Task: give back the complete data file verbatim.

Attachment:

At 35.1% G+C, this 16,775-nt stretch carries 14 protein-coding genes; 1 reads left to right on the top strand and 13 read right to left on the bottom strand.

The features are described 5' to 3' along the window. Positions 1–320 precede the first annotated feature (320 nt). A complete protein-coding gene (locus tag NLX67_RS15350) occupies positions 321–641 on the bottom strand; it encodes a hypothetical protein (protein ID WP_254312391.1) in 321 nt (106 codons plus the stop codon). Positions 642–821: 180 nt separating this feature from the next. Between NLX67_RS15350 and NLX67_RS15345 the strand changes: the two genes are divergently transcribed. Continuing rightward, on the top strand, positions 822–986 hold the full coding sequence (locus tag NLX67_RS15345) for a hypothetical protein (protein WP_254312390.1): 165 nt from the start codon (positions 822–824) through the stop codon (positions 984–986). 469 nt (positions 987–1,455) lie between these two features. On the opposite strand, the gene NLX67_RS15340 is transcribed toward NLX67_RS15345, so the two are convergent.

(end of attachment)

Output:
At 35.1% G+C, this 16,775-nt stretch carries 14 protein-coding genes; 1 reads left to right on the top strand and 13 read right to left on the bottom strand.

The features are described 5' to 3' along the window. Positions 1–320 precede the first annotated feature (320 nt). A complete protein-coding gene (locus tag NLX67_RS15350) occupies positions 321–641 on the bottom strand; it encodes a hypothetical protein (protein ID WP_254312391.1) in 321 nt (106 codons plus the stop codon). Positions 642–821: 180 nt separating this feature from the next. Between NLX67_RS15350 and NLX67_RS15345 the strand changes: the two genes are divergently transcribed. Continuing rightward, on the top strand, positions 822–986 hold the full coding sequence (locus tag NLX67_RS15345) for a hypothetical protein (protein WP_254312390.1): 165 nt from the start codon (positions 822–824) through the stop codon (positions 984–986). 469 nt (positions 987–1,455) lie between these two features. On the opposite strand, the gene NLX67_RS15340 is transcribed toward NLX67_RS15345, so the two are convergent.